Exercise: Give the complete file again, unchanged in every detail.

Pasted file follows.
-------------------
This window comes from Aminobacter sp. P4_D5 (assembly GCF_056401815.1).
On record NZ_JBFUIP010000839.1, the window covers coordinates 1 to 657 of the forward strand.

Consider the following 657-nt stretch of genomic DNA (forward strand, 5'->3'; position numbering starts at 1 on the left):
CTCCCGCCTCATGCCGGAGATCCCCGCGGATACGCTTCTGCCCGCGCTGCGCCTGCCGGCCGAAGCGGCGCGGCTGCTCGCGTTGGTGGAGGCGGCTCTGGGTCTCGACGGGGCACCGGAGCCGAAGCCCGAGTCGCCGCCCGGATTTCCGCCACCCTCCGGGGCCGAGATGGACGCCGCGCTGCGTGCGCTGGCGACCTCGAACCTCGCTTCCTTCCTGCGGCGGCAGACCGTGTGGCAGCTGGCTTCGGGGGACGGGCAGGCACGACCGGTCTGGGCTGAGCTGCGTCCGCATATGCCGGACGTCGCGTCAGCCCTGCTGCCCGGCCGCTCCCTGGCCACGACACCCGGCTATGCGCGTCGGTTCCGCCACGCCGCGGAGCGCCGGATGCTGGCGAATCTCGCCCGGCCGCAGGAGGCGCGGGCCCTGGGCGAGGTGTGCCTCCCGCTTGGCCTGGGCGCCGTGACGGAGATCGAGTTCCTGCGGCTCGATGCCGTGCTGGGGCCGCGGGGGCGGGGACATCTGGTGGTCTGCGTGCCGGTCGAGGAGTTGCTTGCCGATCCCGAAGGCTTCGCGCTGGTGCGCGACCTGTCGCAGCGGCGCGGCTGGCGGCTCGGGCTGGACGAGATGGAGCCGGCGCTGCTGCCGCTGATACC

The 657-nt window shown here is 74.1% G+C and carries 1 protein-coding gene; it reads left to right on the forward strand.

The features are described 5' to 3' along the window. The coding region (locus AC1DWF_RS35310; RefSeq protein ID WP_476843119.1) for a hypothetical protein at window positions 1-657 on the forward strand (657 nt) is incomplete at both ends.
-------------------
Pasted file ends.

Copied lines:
This window comes from Aminobacter sp. P4_D5 (assembly GCF_056401815.1).
On record NZ_JBFUIP010000839.1, the window covers coordinates 1 to 657 of the forward strand.

Consider the following 657-nt stretch of genomic DNA (forward strand, 5'->3'; position numbering starts at 1 on the left):
CTCCCGCCTCATGCCGGAGATCCCCGCGGATACGCTTCTGCCCGCGCTGCGCCTGCCGGCCGAAGCGGCGCGGCTGCTCGCGTTGGTGGAGGCGGCTCTGGGTCTCGACGGGGCACCGGAGCCGAAGCCCGAGTCGCCGCCCGGATTTCCGCCACCCTCCGGGGCCGAGATGGACGCCGCGCTGCGTGCGCTGGCGACCTCGAACCTCGCTTCCTTCCTGCGGCGGCAGACCGTGTGGCAGCTGGCTTCGGGGGACGGGCAGGCACGACCGGTCTGGGCTGAGCTGCGTCCGCATATGCCGGACGTCGCGTCAGCCCTGCTGCCCGGCCGCTCCCTGGCCACGACACCCGGCTATGCGCGTCGGTTCCGCCACGCCGCGGAGCGCCGGATGCTGGCGAATCTCGCCCGGCCGCAGGAGGCGCGGGCCCTGGGCGAGGTGTGCCTCCCGCTTGGCCTGGGCGCCGTGACGGAGATCGAGTTCCTGCGGCTCGATGCCGTGCTGGGGCCGCGGGGGCGGGGACATCTGGTGGTCTGCGTGCCGGTCGAGGAGTTGCTTGCCGATCCCGAAGGCTTCGCGCTGGTGCGCGACCTGTCGCAGCGGCGCGGCTGGCGGCTCGGGCTGGACGAGATGGAGCCGGCGCTGCTGCCGCTGATACC

The 657-nt window shown here is 74.1% G+C and carries 1 protein-coding gene; it reads left to right on the forward strand.

The features are described 5' to 3' along the window. The coding region (locus AC1DWF_RS35310; RefSeq protein ID WP_476843119.1) for a hypothetical protein at window positions 1-657 on the forward strand (657 nt) is incomplete at both ends.